The notification is part of the roadmap under the phased manufacturing programme (PMP), and also entails doubling the basic customs duty on completely built units of electric buses and trucks to 50 percent from April 2020.
With an eye on promoting Modi government’s Make in India programme, Centre’s flagship scheme to expand domestic manufacturing, the government will levy higher custom duty up to 50 percent from April 1, 2020 to make imports of batteries of electric vehicles unattractive.
Under the recently approved Phased Manufacturing Programme to promote “indigenous manufacturing of electric vehicles, its assemblies and sub-assemblies and parts and sub-parts/inputs of sub-assemblies”, basic custom duty (BCD) on various categories of batteries will almost double from 2020.
According to a notification issued by Department of Heavy Industries, BCD of 50 percent will be levied on completely built units (CBU) of electric buses and trucks while a custom duty in the range of 25 to 30 percent will be levied on semi-knocked down (SKD) parts of electric 2W (private) and 3 and 4 or above Wheelers used as public transport. The current BCD on former is 25 percent and latter is 15 percent.
A flat 15 percent custom duty, up from 10 percent, will be levied on completely knocked down units (CKD) of private two wheelers and all other public transport.
CBUs refer to those vehicles which are imported as final goods and are in ready shape for sale, whereas CKDs refer to those high-end vehicles whose parts are officially imported from foreign countries and are assembled in the selling country. SKD refers to a situation where an importer imports vehicle parts in groups and then assembles the entire vehicle in the selling country.
Cabinet, headed by Prime Minister Narendra Modi, on March 7 had approved setting up of ‘Phased Manufacturing Programme’ (PMP) to support and promote “clean, connected, shared and sustainable” mobility solutions.
It had also approved setting up of National Mission on Transformative Mobility and Battery Storage for five years to “support setting up of few-large scale, export-competitive integrated batteries and cell manufacturing Giga plants”.
A statement released by the government said that the government “aims to promote indigenous manufacturing” of all components utilised in the “supply chain for manufacturing of electric vehicles”. The PMP scheme, which will be executed between 2019-20 and 2023-24, will be approved by the NMTMBS.
According to the latest notification released by DHI laying out details of the PHP scheme, battery packs and lithium-ion (Li-ion) battery cells used in accumulators for EVs will attract a BCD of 15 percent and 10 percent respectively April 1, 2021 onwards. Both of these components are charged 5 percent custom duty at present.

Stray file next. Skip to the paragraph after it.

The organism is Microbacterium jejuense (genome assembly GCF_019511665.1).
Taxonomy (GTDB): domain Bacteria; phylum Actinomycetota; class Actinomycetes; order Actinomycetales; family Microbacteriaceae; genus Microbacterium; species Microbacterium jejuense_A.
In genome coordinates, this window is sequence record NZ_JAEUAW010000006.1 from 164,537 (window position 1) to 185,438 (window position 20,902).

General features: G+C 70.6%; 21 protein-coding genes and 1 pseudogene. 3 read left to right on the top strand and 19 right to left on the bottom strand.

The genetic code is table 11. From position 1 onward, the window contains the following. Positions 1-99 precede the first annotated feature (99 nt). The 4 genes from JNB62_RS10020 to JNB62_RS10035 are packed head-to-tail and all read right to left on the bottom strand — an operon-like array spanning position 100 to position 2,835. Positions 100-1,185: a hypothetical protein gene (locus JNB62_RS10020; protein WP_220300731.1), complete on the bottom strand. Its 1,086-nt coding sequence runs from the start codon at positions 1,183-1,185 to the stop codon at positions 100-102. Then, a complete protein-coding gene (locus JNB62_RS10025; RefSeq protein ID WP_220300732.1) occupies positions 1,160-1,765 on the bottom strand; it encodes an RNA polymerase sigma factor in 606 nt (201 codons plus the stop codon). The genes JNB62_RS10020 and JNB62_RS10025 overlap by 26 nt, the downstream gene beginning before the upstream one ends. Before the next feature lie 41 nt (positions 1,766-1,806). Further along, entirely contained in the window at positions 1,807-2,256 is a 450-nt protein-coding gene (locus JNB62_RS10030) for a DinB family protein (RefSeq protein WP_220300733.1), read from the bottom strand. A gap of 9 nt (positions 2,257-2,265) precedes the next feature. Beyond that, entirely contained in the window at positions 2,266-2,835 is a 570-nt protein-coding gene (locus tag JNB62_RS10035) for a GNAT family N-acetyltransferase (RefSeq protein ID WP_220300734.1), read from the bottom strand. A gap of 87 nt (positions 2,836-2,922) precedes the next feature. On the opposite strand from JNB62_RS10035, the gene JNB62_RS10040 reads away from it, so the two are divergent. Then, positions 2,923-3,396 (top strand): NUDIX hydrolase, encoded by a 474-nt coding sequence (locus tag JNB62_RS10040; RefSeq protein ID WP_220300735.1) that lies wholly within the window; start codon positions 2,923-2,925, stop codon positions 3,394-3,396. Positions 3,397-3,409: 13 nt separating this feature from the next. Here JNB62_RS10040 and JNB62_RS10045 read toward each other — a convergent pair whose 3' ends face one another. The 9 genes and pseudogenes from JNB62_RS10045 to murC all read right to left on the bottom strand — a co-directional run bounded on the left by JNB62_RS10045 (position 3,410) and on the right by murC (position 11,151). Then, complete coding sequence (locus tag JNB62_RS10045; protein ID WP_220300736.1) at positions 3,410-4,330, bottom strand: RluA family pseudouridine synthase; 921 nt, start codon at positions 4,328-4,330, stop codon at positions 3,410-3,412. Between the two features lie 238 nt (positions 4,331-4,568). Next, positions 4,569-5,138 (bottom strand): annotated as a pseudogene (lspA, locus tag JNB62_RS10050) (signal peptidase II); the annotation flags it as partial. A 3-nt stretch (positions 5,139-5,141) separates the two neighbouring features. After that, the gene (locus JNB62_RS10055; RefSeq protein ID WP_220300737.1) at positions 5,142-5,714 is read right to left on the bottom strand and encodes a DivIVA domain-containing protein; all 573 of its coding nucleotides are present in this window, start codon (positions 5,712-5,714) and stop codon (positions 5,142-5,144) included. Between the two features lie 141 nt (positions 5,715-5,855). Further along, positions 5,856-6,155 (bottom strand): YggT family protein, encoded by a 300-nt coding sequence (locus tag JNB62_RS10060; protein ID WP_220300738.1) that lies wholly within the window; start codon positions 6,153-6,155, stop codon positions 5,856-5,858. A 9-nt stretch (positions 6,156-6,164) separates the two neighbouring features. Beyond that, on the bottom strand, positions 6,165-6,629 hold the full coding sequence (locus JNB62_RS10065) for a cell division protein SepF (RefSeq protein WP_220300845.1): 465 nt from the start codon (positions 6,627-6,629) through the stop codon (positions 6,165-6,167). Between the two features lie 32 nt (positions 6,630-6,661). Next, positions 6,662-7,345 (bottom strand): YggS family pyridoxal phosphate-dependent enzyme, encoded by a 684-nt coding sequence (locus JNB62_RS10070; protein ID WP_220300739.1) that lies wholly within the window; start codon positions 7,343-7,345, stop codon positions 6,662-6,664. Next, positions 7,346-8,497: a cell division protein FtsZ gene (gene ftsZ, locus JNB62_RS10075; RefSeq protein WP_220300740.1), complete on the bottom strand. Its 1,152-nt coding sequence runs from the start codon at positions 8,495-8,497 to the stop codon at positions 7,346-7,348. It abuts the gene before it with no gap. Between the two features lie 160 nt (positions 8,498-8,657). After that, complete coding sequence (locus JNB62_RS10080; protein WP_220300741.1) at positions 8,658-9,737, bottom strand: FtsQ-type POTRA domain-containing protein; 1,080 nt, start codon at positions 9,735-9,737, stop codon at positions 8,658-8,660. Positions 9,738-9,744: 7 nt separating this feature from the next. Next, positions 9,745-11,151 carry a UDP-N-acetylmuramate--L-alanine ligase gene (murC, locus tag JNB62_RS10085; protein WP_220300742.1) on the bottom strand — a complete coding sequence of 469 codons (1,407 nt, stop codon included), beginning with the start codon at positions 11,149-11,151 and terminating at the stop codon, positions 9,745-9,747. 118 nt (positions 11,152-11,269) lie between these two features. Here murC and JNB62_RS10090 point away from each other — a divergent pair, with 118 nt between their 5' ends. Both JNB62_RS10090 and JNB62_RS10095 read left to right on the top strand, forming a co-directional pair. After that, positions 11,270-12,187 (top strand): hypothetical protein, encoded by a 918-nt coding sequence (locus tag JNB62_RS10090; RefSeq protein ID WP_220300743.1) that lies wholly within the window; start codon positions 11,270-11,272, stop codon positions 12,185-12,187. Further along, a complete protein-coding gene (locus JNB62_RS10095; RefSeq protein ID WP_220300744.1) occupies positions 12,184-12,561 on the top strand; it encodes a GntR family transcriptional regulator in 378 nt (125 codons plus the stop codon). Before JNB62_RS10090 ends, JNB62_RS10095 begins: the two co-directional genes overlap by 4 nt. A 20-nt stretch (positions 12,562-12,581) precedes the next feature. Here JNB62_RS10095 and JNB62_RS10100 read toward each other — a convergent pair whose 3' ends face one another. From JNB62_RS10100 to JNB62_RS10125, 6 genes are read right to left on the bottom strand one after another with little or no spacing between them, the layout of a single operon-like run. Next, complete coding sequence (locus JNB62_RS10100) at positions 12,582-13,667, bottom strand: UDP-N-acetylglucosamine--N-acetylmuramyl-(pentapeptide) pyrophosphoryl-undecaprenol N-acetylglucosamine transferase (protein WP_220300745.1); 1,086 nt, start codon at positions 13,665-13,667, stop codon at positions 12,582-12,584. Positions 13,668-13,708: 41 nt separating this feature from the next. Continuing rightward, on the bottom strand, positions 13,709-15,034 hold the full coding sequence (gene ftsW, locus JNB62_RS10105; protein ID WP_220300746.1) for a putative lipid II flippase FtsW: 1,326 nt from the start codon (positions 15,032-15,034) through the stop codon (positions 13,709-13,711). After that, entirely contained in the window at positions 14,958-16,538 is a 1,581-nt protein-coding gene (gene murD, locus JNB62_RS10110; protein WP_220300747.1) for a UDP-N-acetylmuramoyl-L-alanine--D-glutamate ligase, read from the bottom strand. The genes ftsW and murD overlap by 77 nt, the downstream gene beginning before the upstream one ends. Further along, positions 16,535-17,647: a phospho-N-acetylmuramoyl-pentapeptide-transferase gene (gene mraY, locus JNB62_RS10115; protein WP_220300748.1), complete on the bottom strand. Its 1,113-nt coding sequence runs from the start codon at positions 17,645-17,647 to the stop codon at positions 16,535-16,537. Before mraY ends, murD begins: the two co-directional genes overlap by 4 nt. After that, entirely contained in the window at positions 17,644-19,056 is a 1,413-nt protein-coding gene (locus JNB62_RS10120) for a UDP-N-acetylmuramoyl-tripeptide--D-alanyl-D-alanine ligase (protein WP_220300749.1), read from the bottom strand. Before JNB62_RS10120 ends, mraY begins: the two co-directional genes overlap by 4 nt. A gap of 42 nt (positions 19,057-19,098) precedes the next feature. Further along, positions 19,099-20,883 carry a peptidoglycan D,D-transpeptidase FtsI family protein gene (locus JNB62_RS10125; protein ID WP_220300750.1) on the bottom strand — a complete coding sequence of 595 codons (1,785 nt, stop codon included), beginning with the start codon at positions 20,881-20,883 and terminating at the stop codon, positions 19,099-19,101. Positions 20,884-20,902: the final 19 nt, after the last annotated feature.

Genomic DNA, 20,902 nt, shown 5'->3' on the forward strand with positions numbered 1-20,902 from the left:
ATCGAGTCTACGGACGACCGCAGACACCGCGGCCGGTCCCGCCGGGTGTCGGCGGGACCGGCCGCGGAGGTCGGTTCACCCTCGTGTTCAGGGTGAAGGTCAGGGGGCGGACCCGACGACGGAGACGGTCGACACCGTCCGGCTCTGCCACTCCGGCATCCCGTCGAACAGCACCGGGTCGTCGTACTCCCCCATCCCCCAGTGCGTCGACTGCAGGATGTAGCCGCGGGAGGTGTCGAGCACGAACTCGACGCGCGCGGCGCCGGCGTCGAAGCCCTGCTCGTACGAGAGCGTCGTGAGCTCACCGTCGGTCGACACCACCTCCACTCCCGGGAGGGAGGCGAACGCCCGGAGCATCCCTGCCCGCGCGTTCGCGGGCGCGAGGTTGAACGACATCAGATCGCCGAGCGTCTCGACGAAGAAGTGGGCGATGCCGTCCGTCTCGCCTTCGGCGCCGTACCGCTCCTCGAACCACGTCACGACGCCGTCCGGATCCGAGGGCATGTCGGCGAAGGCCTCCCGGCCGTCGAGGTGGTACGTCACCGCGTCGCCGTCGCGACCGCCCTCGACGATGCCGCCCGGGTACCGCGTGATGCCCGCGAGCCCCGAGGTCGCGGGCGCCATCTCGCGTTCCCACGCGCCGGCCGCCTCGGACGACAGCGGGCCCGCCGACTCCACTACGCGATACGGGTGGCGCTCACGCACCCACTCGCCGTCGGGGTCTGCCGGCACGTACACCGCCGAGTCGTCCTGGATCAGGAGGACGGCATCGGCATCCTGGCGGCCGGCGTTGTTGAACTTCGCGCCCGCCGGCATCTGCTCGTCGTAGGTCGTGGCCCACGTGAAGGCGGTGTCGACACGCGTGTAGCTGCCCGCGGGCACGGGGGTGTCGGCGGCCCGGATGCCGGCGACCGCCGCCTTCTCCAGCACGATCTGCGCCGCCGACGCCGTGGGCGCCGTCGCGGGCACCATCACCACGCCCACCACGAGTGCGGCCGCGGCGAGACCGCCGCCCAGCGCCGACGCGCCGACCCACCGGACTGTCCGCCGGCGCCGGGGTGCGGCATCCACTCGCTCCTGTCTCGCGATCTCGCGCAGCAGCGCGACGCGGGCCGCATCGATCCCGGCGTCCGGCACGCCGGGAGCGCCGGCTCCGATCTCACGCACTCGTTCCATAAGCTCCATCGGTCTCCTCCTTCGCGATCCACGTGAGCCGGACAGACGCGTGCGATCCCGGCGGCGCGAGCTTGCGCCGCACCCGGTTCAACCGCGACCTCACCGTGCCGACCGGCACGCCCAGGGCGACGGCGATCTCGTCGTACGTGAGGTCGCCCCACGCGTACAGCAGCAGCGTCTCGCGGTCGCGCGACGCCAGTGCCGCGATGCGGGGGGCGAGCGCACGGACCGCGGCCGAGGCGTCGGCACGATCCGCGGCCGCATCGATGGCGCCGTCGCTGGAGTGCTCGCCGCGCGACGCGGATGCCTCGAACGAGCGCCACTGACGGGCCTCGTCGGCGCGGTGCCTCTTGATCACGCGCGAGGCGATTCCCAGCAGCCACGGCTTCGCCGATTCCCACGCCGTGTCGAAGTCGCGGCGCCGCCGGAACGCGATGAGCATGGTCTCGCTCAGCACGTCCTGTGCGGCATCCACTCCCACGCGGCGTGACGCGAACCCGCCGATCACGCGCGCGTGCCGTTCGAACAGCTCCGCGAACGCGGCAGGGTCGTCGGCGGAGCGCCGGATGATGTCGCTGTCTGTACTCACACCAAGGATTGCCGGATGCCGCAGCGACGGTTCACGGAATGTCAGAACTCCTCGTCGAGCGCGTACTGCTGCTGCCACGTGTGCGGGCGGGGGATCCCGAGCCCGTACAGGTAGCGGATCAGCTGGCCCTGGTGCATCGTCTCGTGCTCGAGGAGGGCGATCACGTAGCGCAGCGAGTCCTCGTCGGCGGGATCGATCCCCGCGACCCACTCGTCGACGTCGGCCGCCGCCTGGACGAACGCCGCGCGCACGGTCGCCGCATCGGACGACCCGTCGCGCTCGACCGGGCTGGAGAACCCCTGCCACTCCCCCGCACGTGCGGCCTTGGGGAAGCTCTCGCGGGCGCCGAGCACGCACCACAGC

A notification by Central Board of Indirect Tax and Customs (CBIC), issued on January 29, 2019, increased custom duties on various components of electric vehicles.An EV with disassembled battery pack, motor, brake system, and others which are not mounted on chassis will attract import duty of 10 percent, while an EV with assembled battery pack, and rest being same as the previous category will attract import duty of 15 percent, the notification read. A complete EV being imported will attract a duty of 25 percent.
Various sources aware of the move said that the idea behind such differentiation was based on the theory that “a product that led to value addition in India, in terms of job, should be least taxed while the product that led to no value addition in India should be taxed the most”.
Importing components to set up charging stations in India will also get expensive from 2021 as the government intends to increase custom duty on various components from nil to 15 percent.
BCD on AC/DC chargers, AC/DC motors, power control units, energy motors, contractors, brake system for recovering and electric compressor will attract a 15 percent custom duty from April 1, 2021.
The entire ecosystem around electric mobility is being developed after 14 (2017) and 15 (2018) of the 20 most polluted cities were found to be in India. Centre has pledged to decrease pollution levels in India by shifting to greener vehicles and converting 30 percent of vehicular count in India to electric by 2030.Also read: FAME-II: Subsidies for EV makers will come with riders
Cabinet has approved a package of Rs 10,000 crore for the second phase of Faster Adoption and Manufacturing of Electric (& hybrid) vehicles (FAME) scheme (started in 2015) to subsidise sale of electric vehicles. The amount will be spent over a period of three years.Under the second phase, focal point of the scheme is electrifying public transport and expanding charging infrastructure in the country.
“Through the second phase, the government proposes to give a push to electric vehicles in public transport and seeks to encourage adoption of EVs by way of market creation and demand aggregation,” DHI had told Parliament through a written response in early February.
The government has decided to set up 2,700 charging stations across metro, million plus cities, smart cities and cities across hilly terrain under FAME-II."Establishment of charging stations are also proposed on major highways connecting major city clusters, where stations will be available at every 25 km," government said. in a statement.